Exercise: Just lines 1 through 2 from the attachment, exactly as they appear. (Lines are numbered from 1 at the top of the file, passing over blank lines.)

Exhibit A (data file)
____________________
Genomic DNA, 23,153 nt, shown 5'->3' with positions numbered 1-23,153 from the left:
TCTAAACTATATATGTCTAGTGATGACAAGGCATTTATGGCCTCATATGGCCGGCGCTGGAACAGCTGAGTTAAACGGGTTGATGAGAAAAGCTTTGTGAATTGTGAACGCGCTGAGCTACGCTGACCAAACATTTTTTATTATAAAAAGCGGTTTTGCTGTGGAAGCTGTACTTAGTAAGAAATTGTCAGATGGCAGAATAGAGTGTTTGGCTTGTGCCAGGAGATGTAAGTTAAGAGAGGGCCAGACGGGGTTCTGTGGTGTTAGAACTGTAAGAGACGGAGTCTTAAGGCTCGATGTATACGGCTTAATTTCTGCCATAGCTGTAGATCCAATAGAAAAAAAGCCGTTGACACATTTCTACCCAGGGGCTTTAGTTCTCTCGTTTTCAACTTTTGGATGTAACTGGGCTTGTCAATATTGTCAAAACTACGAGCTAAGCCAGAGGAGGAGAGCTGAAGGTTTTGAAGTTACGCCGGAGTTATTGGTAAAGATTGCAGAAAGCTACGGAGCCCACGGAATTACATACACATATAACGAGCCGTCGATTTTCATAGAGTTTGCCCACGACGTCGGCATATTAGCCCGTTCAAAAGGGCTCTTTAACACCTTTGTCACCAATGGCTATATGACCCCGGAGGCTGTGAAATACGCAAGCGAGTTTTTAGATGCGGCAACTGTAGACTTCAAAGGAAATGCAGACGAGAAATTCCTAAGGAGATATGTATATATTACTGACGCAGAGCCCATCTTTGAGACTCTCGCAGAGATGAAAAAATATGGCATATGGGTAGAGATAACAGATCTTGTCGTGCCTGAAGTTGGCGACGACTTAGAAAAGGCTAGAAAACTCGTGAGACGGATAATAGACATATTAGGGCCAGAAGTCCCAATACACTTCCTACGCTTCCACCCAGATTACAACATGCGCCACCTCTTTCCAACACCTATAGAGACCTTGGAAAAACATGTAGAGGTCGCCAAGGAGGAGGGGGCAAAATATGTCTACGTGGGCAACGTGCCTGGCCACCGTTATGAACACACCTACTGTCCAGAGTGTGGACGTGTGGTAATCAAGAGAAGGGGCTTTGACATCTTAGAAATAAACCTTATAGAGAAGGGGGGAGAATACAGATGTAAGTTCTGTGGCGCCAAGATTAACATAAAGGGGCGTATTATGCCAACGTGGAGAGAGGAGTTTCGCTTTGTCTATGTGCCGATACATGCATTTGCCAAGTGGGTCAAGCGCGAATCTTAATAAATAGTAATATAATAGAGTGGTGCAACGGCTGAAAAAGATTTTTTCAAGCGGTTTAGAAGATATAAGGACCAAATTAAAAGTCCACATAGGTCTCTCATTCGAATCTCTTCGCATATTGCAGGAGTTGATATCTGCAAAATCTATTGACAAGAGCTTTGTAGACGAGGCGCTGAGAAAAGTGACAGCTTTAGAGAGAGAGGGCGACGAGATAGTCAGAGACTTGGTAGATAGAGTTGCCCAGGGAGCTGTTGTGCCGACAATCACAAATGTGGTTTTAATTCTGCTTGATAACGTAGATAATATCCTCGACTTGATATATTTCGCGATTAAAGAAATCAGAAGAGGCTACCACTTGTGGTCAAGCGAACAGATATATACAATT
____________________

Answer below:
Genomic DNA, 23,153 nt, shown 5'->3' with positions numbered 1-23,153 from the left:
TCTAAACTATATATGTCTAGTGATGACAAGGCATTTATGGCCTCATATGGCCGGCGCTGGAACAGCTGAGTTAAACGGGTTGATGAGAAAAGCTTTGTGAATTGTGAACGCGCTGAGCTACGCTGACCAAACATTTTTTATTATAAAAAGCGGTTTTGCTGTGGAAGCTGTACTTAGTAAGAAATTGTCAGATGGCAGAATAGAGTGTTTGGCTTGTGCCAGGAGATGTAAGTTAAGAGAGGGCCAGACGGGGTTCTGTGGTGTTAGAACTGTAAGAGACGGAGTCTTAAGGCTCGATGTATACGGCTTAATTTCTGCCATAGCTGTAGATCCAATAGAAAAAAAGCCGTTGACACATTTCTACCCAGGGGCTTTAGTTCTCTCGTTTTCAACTTTTGGATGTAACTGGGCTTGTCAATATTGTCAAAACTACGAGCTAAGCCAGAGGAGGAGAGCTGAAGGTTTTGAAGTTACGCCGGAGTTATTGGTAAAGATTGCAGAAAGCTACGGAGCCCACGGAATTACATACACATATAACGAGCCGTCGATTTTCATAGAGTTTGCCCACGACGTCGGCATATTAGCCCGTTCAAAAGGGCTCTTTAACACCTTTGTCACCAATGGCTATATGACCCCGGAGGCTGTGAAATACGCAAGCGAGTTTTTAGATGCGGCAACTGTAGACTTCAAAGGAAATGCAGACGAGAAATTCCTAAGGAGATATGTATATATTACTGACGCAGAGCCCATCTTTGAGACTCTCGCAGAGATGAAAAAATATGGCATATGGGTAGAGATAACAGATCTTGTCGTGCCTGAAGTTGGCGACGACTTAGAAAAGGCTAGAAAACTCGTGAGACGGATAATAGACATATTAGGGCCAGAAGTCCCAATACACTTCCTACGCTTCCACCCAGATTACAACATGCGCCACCTCTTTCCAACACCTATAGAGACCTTGGAAAAACATGTAGAGGTCGCCAAGGAGGAGGGGGCAAAATATGTCTACGTGGGCAACGTGCCTGGCCACCGTTATGAACACACCTACTGTCCAGAGTGTGGACGTGTGGTAATCAAGAGAAGGGGCTTTGACATCTTAGAAATAAACCTTATAGAGAAGGGGGGAGAATACAGATGTAAGTTCTGTGGCGCCAAGATTAACATAAAGGGGCGTATTATGCCAACGTGGAGAGAGGAGTTTCGCTTTGTCTATGTGCCGATACATGCATTTGCCAAGTGGGTCAAGCGCGAATCTTAATAAATAGTAATATAATAGAGTGGTGCAACGGCTGAAAAAGATTTTTTCAAGCGGTTTAGAAGATATAAGGACCAAATTAAAAGTCCACATAGGTCTCTCATTCGAATCTCTTCGCATATTGCAGGAGTTGATATCTGCAAAATCTATTGACAAGAGCTTTGTAGACGAGGCGCTGAGAAAAGTGACAGCTTTAGAGAGAGAGGGCGACGAGATAGTCAGAGACTTGGTAGATAGAGTTGCCCAGGGAGCTGTTGTGCCGACAATCACAAATGTGGTTTTAATTCTGCTTGATAACGTAGATAATATCCTCGACTTGATATATTTCGCGATTAAAGAAATCAGAAGAGGCTACCACTTGTGGTCAAGCGAACAGATATATACAATT